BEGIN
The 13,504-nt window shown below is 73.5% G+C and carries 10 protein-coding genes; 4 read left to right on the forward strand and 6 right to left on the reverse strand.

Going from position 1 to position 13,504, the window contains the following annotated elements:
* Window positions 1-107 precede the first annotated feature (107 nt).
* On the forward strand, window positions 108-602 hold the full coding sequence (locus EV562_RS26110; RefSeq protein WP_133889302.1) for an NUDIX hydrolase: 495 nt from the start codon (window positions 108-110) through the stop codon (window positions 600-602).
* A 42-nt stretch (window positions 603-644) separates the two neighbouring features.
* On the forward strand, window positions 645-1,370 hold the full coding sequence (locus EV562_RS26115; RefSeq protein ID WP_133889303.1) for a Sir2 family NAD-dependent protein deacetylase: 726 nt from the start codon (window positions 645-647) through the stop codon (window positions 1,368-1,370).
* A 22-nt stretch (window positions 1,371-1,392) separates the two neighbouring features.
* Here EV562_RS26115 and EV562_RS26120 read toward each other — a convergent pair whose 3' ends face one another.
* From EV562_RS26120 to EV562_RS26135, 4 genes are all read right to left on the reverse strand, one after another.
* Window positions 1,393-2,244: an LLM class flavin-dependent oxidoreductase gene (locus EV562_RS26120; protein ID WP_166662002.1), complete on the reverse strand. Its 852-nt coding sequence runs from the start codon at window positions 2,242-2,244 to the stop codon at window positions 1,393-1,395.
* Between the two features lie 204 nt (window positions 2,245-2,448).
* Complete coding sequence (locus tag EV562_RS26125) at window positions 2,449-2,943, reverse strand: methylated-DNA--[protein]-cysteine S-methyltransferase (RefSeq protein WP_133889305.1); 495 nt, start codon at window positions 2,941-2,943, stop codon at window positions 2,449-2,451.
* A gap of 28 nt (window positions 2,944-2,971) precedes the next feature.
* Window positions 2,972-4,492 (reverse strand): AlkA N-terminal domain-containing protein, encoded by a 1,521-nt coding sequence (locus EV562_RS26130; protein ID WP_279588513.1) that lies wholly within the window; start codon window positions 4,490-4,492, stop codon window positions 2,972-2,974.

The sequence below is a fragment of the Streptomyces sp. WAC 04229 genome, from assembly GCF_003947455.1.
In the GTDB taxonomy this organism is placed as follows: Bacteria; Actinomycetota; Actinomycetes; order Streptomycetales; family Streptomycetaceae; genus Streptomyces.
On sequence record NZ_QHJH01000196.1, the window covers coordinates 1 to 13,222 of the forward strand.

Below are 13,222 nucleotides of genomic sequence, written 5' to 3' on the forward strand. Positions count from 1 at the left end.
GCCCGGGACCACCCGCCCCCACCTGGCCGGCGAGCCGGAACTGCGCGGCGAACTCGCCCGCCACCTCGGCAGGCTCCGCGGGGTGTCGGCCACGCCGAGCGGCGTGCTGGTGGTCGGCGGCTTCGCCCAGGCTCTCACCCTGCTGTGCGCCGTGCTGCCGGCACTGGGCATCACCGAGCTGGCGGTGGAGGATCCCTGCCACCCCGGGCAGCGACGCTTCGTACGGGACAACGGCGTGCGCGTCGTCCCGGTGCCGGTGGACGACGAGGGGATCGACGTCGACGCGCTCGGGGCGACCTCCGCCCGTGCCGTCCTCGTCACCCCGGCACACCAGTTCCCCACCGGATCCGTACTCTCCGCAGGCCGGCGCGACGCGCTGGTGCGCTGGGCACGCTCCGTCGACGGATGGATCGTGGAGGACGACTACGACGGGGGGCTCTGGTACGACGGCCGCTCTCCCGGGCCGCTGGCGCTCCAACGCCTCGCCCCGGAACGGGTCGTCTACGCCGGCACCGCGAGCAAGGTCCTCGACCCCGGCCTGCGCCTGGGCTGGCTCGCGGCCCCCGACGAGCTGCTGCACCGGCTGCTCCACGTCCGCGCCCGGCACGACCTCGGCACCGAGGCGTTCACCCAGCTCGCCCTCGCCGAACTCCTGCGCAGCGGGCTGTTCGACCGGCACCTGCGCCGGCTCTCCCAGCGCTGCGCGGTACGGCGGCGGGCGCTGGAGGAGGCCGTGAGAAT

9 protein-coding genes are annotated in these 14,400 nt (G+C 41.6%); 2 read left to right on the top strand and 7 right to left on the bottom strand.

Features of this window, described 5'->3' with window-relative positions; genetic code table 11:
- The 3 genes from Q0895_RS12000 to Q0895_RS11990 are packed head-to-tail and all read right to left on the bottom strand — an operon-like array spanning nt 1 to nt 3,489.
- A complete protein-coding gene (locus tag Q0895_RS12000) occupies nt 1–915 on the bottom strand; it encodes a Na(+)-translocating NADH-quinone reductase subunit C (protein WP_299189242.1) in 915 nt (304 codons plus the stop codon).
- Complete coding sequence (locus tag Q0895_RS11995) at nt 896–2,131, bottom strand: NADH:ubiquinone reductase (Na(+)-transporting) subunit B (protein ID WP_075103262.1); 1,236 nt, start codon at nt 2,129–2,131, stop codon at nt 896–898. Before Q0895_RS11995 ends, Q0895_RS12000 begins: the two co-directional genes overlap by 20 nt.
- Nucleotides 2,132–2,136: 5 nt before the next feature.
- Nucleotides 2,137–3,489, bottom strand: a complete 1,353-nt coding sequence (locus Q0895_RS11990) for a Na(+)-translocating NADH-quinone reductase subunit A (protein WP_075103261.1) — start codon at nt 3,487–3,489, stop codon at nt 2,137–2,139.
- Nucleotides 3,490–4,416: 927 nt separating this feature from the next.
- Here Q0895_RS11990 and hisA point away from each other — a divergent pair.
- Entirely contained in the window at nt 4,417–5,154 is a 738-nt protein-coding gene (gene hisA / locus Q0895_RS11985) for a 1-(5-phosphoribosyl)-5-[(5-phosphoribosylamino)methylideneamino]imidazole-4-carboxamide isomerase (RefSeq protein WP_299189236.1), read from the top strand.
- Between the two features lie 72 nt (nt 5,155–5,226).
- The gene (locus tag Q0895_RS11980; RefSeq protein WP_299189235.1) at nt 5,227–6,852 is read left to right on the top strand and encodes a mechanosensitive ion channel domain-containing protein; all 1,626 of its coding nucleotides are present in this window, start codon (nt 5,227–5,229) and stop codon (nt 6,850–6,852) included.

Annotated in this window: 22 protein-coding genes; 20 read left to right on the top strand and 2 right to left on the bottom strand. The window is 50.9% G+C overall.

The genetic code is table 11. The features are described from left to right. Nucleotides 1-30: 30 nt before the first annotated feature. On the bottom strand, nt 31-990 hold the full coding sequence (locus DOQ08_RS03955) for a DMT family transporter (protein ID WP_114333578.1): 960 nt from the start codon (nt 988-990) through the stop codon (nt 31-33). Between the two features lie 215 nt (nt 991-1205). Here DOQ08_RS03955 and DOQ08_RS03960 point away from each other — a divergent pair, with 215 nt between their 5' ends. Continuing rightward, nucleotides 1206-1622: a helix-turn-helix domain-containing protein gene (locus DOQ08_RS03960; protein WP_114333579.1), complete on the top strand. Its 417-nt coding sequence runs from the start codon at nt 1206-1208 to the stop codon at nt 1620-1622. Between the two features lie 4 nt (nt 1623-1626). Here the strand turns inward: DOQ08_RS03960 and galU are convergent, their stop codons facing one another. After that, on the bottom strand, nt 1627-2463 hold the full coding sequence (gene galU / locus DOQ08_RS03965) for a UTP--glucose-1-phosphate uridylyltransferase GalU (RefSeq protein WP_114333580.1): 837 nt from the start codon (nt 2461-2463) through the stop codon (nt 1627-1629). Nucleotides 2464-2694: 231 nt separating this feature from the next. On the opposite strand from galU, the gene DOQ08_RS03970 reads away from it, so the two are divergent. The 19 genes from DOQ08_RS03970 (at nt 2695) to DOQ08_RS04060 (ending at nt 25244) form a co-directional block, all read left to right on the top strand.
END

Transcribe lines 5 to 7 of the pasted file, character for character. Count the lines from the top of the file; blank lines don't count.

* A 42-nt stretch (window positions 603-644) separates the two neighbouring features.
* On the forward strand, window positions 645-1,370 hold the full coding sequence (locus EV562_RS26115; RefSeq protein ID WP_133889303.1) for a Sir2 family NAD-dependent protein deacetylase: 726 nt from the start codon (window positions 645-647) through the stop codon (window positions 1,368-1,370).
* A 22-nt stretch (window positions 1,371-1,392) separates the two neighbouring features.